Valerio Varesi Returns
Valerio Varesi’s first novel in translation, River of Shadows, was shortlisted for the Crime Writers’ Association’s International Dagger award in 2011, and was very well received by the press: Boyd Tonkin in the Independent hailed Varesi as a “master storyteller”.
Well, now he is back with The Dark Valley, a similarly dark and brooding mystery, once again with roots in Italy’s murky past, the struggle between Fascists and Communists as the Second World War came to an end. Commissario Soneri escapes the stale politics of the prefecture in Parma to take a well-earned holiday in the village of his birth, but finds its inhabitants in uproar over the collapse of its main industry, a salame factory owned by the Rodolfi family.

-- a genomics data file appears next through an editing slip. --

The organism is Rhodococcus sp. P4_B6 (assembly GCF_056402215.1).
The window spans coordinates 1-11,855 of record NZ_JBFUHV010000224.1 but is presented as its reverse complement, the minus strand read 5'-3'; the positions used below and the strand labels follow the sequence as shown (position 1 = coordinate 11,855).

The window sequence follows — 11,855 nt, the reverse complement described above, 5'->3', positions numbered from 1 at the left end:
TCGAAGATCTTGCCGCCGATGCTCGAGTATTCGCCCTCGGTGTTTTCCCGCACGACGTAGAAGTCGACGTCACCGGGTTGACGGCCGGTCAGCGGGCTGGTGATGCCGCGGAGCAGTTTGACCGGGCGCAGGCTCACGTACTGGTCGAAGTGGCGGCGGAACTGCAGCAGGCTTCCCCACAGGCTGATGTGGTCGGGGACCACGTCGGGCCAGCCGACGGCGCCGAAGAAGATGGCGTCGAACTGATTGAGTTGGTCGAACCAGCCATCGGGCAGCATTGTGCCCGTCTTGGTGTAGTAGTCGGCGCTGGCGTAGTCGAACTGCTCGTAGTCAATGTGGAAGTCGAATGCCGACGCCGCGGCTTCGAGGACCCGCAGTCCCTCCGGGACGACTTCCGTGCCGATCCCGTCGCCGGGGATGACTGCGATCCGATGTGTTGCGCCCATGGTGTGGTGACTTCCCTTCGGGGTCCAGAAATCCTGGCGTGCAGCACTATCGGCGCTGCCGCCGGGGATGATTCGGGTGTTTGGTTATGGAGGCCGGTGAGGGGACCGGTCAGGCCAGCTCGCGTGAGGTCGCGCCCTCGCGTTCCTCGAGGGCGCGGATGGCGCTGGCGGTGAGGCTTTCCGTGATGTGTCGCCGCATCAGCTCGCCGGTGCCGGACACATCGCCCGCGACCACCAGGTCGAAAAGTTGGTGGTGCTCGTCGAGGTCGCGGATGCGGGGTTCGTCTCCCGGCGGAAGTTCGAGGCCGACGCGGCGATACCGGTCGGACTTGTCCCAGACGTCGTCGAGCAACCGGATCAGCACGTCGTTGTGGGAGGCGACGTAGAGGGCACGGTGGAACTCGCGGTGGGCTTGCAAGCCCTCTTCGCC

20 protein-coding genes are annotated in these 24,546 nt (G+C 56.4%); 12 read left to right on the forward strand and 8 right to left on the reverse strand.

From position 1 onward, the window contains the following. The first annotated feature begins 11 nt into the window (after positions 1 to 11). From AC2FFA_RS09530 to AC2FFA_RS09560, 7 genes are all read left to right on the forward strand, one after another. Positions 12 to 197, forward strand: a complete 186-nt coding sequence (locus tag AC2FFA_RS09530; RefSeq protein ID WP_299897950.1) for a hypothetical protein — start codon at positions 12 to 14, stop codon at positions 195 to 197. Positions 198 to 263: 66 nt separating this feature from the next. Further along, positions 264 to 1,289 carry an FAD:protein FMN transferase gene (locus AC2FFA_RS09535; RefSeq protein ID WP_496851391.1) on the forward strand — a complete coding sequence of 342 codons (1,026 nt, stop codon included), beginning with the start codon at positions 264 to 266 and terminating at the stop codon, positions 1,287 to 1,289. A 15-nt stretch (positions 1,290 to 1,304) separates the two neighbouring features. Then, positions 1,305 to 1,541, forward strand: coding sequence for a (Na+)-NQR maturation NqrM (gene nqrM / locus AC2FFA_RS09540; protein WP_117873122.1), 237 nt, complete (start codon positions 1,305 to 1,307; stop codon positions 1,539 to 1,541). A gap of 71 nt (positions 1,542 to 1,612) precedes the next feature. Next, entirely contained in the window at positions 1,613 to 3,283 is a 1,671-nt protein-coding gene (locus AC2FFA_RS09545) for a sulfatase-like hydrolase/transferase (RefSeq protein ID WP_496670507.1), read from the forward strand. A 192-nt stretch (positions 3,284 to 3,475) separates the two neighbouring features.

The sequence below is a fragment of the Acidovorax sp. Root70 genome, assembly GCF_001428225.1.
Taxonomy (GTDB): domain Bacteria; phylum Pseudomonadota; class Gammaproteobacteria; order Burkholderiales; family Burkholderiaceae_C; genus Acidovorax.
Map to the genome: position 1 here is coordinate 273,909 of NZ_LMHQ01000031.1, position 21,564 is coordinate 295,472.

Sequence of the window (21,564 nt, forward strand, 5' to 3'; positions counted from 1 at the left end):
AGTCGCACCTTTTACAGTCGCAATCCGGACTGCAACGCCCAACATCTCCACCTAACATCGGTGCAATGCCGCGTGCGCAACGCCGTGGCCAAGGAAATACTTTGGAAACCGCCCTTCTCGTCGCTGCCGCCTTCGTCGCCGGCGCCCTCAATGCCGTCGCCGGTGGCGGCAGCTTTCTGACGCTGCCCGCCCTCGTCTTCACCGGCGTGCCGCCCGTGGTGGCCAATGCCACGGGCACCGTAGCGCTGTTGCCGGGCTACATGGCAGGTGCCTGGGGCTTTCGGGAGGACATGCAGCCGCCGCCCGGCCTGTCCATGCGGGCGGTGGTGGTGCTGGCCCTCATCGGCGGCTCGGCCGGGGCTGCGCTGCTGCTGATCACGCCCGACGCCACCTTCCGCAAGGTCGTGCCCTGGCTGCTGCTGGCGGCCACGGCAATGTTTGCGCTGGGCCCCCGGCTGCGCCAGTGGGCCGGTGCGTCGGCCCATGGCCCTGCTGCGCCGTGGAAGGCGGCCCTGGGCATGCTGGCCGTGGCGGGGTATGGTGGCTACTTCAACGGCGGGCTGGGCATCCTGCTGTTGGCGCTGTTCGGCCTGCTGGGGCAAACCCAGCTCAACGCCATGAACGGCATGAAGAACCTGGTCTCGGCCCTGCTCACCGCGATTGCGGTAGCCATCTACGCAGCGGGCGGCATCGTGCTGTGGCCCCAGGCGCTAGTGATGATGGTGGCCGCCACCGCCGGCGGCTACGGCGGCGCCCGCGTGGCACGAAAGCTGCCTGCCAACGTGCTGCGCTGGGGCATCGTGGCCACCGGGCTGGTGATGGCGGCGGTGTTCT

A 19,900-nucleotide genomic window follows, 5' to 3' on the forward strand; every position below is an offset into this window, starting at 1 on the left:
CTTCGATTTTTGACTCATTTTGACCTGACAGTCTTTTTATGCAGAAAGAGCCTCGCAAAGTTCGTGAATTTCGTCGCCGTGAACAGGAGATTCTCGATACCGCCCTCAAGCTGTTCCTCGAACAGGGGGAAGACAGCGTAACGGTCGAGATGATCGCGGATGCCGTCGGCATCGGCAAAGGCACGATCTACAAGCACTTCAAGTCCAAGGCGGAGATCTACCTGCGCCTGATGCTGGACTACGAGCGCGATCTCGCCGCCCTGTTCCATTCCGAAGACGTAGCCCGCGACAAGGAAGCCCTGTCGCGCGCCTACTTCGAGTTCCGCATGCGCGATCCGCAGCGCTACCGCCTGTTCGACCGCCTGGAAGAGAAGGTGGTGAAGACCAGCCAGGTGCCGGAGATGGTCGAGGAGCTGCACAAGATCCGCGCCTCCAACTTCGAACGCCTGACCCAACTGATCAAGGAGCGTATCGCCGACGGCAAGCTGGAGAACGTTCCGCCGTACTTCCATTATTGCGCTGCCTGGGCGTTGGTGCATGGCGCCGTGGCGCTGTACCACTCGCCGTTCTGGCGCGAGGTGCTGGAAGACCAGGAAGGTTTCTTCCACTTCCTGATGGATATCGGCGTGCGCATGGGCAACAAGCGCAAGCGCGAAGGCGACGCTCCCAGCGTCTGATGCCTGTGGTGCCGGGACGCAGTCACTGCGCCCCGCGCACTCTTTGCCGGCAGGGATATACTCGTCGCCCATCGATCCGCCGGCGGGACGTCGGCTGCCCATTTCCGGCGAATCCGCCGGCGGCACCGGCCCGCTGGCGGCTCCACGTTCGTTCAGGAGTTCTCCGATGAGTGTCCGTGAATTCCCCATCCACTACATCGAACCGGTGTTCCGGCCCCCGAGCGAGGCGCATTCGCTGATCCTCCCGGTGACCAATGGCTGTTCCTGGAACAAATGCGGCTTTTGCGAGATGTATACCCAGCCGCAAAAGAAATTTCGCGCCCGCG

Readers of River of Shadows will delight in the same smouldering, slow-burn atmosphere and intensity, but perhaps find a difference in the drama that surrounds the Dark Valley‘s climax. As bodies begin to appear in the woods, the Carabinieri launch an all-out assault on their prime suspect, an old woodsman who still lives on the same mountain he defended from S.S. commandos decades earlier.
As with River of Shadows, much of the appeal lies with the Commissario himself: hard-boiled sophisticate, bon viveur and ladies’ man. His reluctant involvement in the case becomes all the more personal when he learns that his father and the Roldofi patriarch were once friends.